Parents often find themselves in a conflicted conundrum. On the one hand, we want our children to get out of the house (and our hair) to go experience the world (and give us some peace).
On the other hand, we want to know where they are, what they’re doing and be sure they are safe.
We’re all aware that those late-afternoon hours – the oft-unsupervised window from 3 to 6 p.m., between the final school bell until the parents come home – is a notorious time when kids and trouble seem to find each other. The same goes for those long summer days when school is out of session.
For myriad reasons, idle time is much better spent as productive time. Recognizing this, the Fox Valley Park District has offered local youth a plethora of programs to keep them involved and engaged in positive pursuits.
It’s about more than just offering a safe place for kids to “hang.” Participants in youth programs tend to develop greater social skills. They’re more likely to be physically active. They perform better in school. And they stay on track to a successful future.
All of those attributes help working families. And, having a youth population invested in self-improvement makes each of our communities better as a whole.
Providing our youth with smart alternatives and activities was cited as a contributing factor recently as Aurora officials celebrated a homicide-free year, the first time that’s happened here since 1946.
Numerous studies show that, overwhelmingly, youth who take part in organized recreation and after-school groups are far less likely to get tangled up in criminal activity. Further studies confirm that investing in our youth saves taxpayer money that might otherwise be spent on crime-related costs.
The Park District is a proud partner in helping make this happen. Programs throughout the year – many of them free – are an outlet for something near and dear to most kids’ hearts: friends and fun.
Sports Saturdays are a good example. From January through early March, children in grades 1 through 5 are offered an opportunity every weekend to enjoy a variety of sports and good times with their peers at six different schools.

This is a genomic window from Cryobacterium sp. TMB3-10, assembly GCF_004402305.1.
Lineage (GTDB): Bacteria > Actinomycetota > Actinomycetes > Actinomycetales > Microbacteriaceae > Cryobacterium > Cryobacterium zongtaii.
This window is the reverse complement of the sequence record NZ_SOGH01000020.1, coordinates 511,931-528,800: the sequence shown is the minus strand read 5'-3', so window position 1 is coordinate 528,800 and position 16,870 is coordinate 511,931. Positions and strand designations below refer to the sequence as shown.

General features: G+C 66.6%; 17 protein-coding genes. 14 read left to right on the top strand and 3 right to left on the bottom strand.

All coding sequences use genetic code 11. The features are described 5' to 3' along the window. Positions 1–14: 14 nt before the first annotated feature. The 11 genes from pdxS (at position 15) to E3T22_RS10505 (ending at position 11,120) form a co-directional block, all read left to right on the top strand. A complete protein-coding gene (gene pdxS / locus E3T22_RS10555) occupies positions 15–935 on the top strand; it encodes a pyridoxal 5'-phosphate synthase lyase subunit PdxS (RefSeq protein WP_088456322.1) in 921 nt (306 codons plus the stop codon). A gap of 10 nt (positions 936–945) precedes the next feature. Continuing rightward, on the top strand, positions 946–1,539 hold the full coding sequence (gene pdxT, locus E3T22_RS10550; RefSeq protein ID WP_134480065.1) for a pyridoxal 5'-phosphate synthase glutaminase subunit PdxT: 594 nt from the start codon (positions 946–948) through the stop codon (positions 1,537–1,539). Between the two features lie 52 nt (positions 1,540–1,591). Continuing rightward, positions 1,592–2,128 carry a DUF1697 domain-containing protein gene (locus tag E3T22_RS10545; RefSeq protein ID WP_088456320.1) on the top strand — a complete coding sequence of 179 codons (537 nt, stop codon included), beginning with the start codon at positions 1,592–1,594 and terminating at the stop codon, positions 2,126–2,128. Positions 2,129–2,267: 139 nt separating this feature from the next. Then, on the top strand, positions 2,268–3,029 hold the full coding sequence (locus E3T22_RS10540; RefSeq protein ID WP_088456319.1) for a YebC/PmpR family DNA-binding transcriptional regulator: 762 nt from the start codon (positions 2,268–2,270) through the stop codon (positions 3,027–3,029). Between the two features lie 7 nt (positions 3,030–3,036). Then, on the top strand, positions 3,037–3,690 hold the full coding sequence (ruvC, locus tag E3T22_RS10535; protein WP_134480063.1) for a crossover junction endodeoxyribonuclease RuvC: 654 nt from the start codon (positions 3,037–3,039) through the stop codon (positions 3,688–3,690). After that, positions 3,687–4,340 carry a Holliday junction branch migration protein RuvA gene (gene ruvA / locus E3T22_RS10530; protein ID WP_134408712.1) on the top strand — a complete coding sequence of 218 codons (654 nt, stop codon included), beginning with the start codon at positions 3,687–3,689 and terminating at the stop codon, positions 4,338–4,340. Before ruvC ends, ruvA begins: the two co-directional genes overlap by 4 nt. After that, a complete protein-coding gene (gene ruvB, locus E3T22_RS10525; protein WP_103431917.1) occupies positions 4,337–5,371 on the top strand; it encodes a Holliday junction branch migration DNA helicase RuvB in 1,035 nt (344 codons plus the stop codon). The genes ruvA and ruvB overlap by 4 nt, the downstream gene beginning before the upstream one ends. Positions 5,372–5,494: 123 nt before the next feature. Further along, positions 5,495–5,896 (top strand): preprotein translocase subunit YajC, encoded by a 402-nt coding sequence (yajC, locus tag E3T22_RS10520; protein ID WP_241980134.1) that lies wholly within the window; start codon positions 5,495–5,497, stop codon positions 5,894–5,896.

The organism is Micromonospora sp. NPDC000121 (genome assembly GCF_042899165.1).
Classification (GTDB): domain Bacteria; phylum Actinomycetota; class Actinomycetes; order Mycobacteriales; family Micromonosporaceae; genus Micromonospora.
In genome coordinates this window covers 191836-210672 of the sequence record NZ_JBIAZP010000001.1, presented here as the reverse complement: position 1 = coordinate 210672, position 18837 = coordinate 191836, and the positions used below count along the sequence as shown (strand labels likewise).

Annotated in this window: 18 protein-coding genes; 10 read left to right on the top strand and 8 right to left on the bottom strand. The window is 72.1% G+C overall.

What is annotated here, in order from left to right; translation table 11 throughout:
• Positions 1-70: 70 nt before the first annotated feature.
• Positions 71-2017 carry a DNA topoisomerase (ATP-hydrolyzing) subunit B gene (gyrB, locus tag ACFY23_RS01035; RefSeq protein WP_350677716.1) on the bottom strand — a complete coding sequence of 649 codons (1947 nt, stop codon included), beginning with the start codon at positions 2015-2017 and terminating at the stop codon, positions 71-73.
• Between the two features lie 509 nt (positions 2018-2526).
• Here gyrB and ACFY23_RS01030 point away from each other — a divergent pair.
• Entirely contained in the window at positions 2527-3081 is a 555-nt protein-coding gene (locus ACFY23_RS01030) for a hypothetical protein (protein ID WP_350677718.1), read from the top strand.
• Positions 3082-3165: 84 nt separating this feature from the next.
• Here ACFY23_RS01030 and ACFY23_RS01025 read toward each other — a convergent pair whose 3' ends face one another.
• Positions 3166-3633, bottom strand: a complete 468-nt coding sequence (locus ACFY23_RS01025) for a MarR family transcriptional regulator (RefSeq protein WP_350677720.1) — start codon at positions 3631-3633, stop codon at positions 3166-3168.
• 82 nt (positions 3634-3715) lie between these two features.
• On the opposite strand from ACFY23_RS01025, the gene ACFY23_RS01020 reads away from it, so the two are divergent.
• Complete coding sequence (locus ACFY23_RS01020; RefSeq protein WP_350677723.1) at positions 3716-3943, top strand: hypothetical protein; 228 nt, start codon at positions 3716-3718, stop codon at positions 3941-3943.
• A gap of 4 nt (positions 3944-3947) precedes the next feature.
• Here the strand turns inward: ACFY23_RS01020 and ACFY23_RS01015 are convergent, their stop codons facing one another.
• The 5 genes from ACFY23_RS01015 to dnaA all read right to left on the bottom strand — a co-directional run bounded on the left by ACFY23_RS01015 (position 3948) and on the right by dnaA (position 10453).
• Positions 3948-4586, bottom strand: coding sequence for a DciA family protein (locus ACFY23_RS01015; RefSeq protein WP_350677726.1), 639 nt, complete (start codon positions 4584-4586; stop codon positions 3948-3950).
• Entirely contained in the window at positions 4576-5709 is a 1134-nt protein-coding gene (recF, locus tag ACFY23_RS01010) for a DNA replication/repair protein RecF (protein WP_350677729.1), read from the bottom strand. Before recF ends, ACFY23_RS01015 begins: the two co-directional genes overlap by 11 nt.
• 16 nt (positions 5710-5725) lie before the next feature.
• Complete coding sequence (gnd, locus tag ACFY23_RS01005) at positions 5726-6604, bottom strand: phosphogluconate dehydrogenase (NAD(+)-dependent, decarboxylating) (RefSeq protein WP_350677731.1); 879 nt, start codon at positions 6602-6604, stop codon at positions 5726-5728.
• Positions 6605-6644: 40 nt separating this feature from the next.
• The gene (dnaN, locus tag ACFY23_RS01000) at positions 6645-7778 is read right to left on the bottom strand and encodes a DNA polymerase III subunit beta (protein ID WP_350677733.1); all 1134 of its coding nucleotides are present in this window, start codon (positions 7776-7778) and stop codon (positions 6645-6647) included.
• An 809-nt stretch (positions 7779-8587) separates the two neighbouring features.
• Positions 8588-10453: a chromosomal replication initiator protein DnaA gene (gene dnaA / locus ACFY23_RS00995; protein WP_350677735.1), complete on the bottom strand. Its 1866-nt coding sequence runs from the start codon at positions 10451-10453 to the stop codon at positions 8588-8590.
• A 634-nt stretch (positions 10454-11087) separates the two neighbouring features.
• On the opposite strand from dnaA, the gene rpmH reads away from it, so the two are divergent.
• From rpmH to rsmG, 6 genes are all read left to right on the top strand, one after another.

Former Golden Gloves champion Jesse Torres is a legend in these parts – not just for his storied career as a professional boxer – but for how he has parlayed that into a purpose. Torres runs his free boxing club four nights a week at the Copley II Recreation Center, where he trains and teaches lessons for life that carry weight far beyond the boxing ring.
Today’s parents may have taken part in the Neighborhood Art and Summer Playgrounds programs – they’ve been a fabric of the community dating to the 1960s. These free programs run in June and July at a variety of different parks, providing summertime diversion and growth opportunities for hundreds and hundreds of youth.
And throughout the school year, FVPD partners with Communities in Schools for productive afterschool programs during that most vulnerable time for kids – yep, 3 to 6 p.m. Some kids even knock off their homework during this time so they can spend quality family time when they get home (I know, it sounds too good to be true).
Engaging our youth is more than just “keeping kids off the streets.” It’s investing in them, believing in them and giving them the tools to succeed. We’re all better as a result.
Jeff Long is the public relations manager for the Fox Valley Park District. Contact him at email@example.com
Fox Valley Park District
Saturday, Feb. 2: Daddy Daughter Dance, Prisco Community Center, 6 to 8 p.m.
Wednesday, Feb. 6: Black History Month Celebration, Prisco Community Center, 4:30 to 5:30 p.m.
Saturday, Feb. 9: Hello Kitty’s Valentine Party, Prisco Community Center, noon to 1:30 p.m.
Sunday, Feb. 10: Love & Laughter: Cupid’s Valentine Variety Show, Prisco Community Center, 3 p.m.
Saturday, Feb. 16: Free Fitness Fun Fair for Kids, Vaughan Athletic Center, 11 a.m. to 2 p.m.